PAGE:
Latest 1.3.4
Homepage https://github.com/claudiuvintila/ios-linechart
License MIT
Platforms ios 5.1, requires ARC
Dependencies uikit-utils
Frameworks CoreFoundation, UIKit, CoreGraphics
Authors ,

ios-linechart

Interactive linecharts for the simplicity-loving iOS developer.

You just want some linecharts, and Core Plot makes you think

fuuu

Search no more! ios-linechart is here!

Features

  • Simple API. Lets you draw the first chart by the time you would need to find sample code for Core Plot.
  • Interactivity. Lets users look at single datapoints.
  • Support non-uniform steps on the x axis

Installation

CocoaPods

The best way to get ios-linechart is to use CocoaPods.

Without CocoaPods

If, for some reason, you don’t want that, copy the following files into your project:

  • LCLegendView.h, LCLegendView.m
  • LCLineChartView.h, LCLineChartView.m
  • LCInfoView.h, LCInfoView.m

Additionally, you will need to get some dependencies from the objc-utils project:

  • UIKit+DrawingHelpers.{h,m} (found in UIKit/Drawing/)

Just copy these into you project as well.

ios-linechart uses Core Graphics, so you’ll need to add CoreGraphics.framework to your project.

Even if you don’t use Cocoapods, it is recommended to use an official release, since the repository may be unstable in between releases. Just check out the newest tagged commit.

Usage

Basic usage can be seen in the demo app contained in the repository.

First, import the main header:

    #import "LCLineChartView.h"

Alternatively, you can import the abbreviation header, which provides names without the LC prefix:

    #import "LineChart.h"

Each chart line is contained in a LCLineChartData object, which specifies a range of its data on the x axis (xMin / xMax), a color, a title (which is displayed in the legend) and an itemCount, the number of data points:

    LCLineChartData *d = [LCLineChartData new];
    d.xMin = 1;
    d.xMax = 31;
    d.title = @"The title for the legend";
    d.color = [UIColor redColor];
    d.itemCount = 10;

Additionally, each LCLineChartData object also has a getData property. This is simply a block that takes the number of a data point as its argument and returns LCLineChartDataItem objects, which wrap the individual data points:

    NSMutableArray *vals = [NSMutableArray new];
    for(NSUInteger i = 0; i < d.itemCount; ++i) {
        [vals addObject:@((rand() / (float)RAND_MAX) * (31 - 1) + 1)];
    }
    [vals sortUsingComparator:^NSComparisonResult(id obj1, id obj2) {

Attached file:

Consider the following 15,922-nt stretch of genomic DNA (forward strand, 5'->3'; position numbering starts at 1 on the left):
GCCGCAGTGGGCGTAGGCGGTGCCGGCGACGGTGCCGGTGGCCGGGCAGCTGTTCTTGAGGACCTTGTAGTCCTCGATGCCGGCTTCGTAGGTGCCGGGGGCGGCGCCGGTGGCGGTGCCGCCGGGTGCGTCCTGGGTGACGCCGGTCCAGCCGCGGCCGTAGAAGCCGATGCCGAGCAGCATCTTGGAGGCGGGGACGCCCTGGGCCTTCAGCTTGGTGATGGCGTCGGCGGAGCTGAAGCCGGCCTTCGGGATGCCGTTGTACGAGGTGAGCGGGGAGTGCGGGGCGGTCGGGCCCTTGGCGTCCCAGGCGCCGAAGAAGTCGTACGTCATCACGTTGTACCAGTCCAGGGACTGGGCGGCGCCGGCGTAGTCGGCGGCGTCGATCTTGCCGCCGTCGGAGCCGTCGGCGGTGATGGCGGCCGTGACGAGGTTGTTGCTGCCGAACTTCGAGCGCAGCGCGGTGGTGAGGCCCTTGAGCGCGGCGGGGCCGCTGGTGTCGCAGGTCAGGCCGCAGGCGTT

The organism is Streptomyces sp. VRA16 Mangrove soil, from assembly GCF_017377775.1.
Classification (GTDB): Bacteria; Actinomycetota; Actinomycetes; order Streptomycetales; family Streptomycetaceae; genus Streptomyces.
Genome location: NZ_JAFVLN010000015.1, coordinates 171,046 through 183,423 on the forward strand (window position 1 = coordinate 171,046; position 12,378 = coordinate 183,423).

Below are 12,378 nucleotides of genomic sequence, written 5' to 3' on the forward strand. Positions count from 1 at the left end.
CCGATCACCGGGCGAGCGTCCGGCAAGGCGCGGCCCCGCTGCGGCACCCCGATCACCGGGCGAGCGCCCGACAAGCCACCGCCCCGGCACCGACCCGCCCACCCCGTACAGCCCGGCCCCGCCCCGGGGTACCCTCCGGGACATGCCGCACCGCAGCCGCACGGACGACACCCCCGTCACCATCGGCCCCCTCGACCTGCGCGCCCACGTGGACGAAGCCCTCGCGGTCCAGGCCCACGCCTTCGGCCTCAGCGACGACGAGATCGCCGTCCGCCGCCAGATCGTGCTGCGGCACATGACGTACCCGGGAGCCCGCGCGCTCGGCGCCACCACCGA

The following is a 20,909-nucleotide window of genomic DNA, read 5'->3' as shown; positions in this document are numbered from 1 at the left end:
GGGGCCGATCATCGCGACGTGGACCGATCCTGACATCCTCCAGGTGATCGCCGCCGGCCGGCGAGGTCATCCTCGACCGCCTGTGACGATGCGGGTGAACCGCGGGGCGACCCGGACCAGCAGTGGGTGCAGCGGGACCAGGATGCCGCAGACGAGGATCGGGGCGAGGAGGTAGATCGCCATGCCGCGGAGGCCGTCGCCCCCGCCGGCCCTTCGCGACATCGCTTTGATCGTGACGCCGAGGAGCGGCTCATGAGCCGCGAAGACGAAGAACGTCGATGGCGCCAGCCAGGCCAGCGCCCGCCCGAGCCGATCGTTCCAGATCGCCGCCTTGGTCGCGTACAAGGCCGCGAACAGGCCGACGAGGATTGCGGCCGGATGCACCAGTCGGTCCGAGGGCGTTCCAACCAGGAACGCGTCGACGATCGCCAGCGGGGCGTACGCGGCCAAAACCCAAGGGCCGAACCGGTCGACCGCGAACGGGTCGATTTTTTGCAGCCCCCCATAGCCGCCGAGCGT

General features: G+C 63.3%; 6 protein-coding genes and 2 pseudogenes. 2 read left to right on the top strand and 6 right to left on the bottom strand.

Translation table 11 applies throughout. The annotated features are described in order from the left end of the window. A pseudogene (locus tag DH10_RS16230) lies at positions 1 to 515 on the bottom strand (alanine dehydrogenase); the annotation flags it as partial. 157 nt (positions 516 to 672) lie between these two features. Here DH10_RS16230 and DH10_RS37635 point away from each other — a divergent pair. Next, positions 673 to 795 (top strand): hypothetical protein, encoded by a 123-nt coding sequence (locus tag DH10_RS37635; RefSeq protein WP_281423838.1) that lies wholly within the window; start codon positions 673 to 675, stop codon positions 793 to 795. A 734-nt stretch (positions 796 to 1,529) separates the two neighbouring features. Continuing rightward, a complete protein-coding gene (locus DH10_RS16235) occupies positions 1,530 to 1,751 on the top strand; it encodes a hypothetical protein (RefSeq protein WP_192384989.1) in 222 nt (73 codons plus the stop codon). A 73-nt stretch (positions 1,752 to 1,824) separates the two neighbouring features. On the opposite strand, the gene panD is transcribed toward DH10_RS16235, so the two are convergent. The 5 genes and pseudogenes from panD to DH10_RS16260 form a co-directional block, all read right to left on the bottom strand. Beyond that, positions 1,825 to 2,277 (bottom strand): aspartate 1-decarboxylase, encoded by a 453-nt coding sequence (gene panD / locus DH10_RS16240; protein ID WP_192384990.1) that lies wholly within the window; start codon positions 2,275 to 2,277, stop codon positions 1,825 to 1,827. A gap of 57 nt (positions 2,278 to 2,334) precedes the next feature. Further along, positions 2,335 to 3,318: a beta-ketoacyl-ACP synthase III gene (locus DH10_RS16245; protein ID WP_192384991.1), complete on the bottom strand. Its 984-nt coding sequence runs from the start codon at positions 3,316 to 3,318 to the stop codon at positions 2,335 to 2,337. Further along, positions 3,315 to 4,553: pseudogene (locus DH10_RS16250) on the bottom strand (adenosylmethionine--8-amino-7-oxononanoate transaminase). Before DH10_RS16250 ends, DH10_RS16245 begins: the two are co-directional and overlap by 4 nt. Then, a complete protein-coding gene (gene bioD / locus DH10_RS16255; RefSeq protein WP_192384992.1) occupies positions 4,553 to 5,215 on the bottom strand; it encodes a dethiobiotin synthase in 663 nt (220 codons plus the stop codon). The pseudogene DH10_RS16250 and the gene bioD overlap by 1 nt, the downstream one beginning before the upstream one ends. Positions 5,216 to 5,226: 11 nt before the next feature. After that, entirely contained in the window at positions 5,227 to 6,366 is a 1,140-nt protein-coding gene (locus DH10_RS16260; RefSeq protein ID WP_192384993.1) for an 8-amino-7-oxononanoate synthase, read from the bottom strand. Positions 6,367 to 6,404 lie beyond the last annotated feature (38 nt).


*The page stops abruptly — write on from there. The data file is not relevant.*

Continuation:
return [obj1 compare:obj2];
    }];
    d.getData = ^(NSUInteger item) {
        float x = [vals[item] floatValue];
        float y = powf(2, x / 7);
        NSString *label1 = [NSString stringWithFormat:@"%d", item];
        NSString *label2 = [NSString stringWithFormat:@"%f", y];
        return [LCLineChartDataItem dataItemWithX:x y:y xLabel:label1 dataLabel:label2];
    };

The x and y properties of LCLineChartDataItem are, obviously, the x and y values of the data point. xLabel is the text displayed on the x axis when the data point is selected, dataLabel is usually just a textual representation of the y value, and is displayed in a bubble directly next to the data point when the user touches it.

Note that, to get a coherent chart, the x values for the items should be sorted. This will be the case anyway for most real-world data.

Finally, everything is packed up into a LCLineChartView:

    LCLineChartView *chartView = [[LCLineChartView alloc] initWithFrame:CGRectMake(20, 700, 500, 300)];
    chartView.yMin = 0;
    chartView.yMax = powf(2, 31 / 7) + 0.5;
    chartView.ySteps = @[@"0.0",
                         [NSString stringWithFormat:@"%.02f", chartView.yMax / 2],
                         [NSString stringWithFormat:@"%.02f", chartView.yMax]];
    chartView.data = @[d];

    [self.view addSubview:chartView];

The yMin and yMax properties should be self-evident. ySteps is an array of labels which are placed along the y axis. data is an array of all LineChartData objects to use. drawsDataPointOrnaments is a switch that determines whether circles are drawn around the actual data points.

Screenshots

Screenshot 1

Screenshot 2

FAQ

  • The sample project doesn’t compile

    The sample project, at the moment, needs CocoaPods. Install Cocoapods, then run pod install while you are in the ios-linechart directory.

Support this project

Support via Gittip

Contact

Travis CI build status

Bug reports and pull requests are welcome! Contact me via e-mail or just by opening an issue on GitHub.

Latest podspec

{
    "name": "ios-linechart-2",
    "version": "1.3.4",
    "summary": "Interactive line charts / plots for the simplicity-loving iOS developer. This was forked from https://github.com/mruegenberg/ios-linechart",
    "homepage": "https://github.com/claudiuvintila/ios-linechart",
    "screenshots": [
        "https://raw.github.com/claudiuvintila/ios-linechart/master/doc/screenshot1.png",
        "https://raw.github.com/claudiuvintila/ios-linechart/master/doc/screenshot2.png"
    ],
    "license": {
        "type": "MIT",
        "file": "LICENSE"
    },
    "authors": {
        "Marcel Ruegenberg": "[email protected]",
        "Claudiu Vintila": "claudiu.vintila.com"
    },
    "source": {
        "git": "https://github.com/claudiuvintila/ios-linechart.git",
        "tag": "1.3.4"
    },
    "platforms": {
        "ios": "5.1"
    },
    "source_files": [
        "ios-linechart/LCLegendView.{h,m}",
        "ios-linechart/LCLineChartView.{h,m}",
        "ios-linechart/LCInfoView.{h,m}",
        "ios-linechart/LineChart.h"
    ],
    "frameworks": [
        "CoreFoundation",
        "UIKit",
        "CoreGraphics"
    ],
    "requires_arc": true,
    "dependencies": {
        "uikit-utils": [
            "~> 0.5.1"
        ]
    }
}

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